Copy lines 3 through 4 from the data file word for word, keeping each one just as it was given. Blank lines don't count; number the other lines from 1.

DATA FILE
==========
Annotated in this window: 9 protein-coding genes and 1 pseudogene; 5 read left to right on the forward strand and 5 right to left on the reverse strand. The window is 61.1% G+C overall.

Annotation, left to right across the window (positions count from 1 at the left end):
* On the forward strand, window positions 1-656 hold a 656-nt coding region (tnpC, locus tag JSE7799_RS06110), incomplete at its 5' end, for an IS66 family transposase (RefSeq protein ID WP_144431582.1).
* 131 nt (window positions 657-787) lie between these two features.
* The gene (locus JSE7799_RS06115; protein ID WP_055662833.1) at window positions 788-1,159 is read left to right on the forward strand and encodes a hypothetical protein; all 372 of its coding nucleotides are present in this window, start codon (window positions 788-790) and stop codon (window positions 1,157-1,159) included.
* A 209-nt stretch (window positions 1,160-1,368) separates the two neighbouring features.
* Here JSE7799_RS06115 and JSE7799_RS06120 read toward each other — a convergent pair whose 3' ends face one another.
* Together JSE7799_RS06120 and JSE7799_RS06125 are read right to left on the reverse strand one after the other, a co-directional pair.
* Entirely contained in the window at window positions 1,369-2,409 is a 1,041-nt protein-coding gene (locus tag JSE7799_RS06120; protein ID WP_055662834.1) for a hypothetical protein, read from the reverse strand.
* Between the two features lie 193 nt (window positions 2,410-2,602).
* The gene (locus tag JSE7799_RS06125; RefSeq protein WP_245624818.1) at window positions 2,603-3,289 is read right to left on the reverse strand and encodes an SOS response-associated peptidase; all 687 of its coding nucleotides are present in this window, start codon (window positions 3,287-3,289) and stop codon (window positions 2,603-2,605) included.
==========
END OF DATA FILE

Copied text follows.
* On the forward strand, window positions 1-656 hold a 656-nt coding region (tnpC, locus tag JSE7799_RS06110), incomplete at its 5' end, for an IS66 family transposase (RefSeq protein ID WP_144431582.1).
* 131 nt (window positions 657-787) lie between these two features.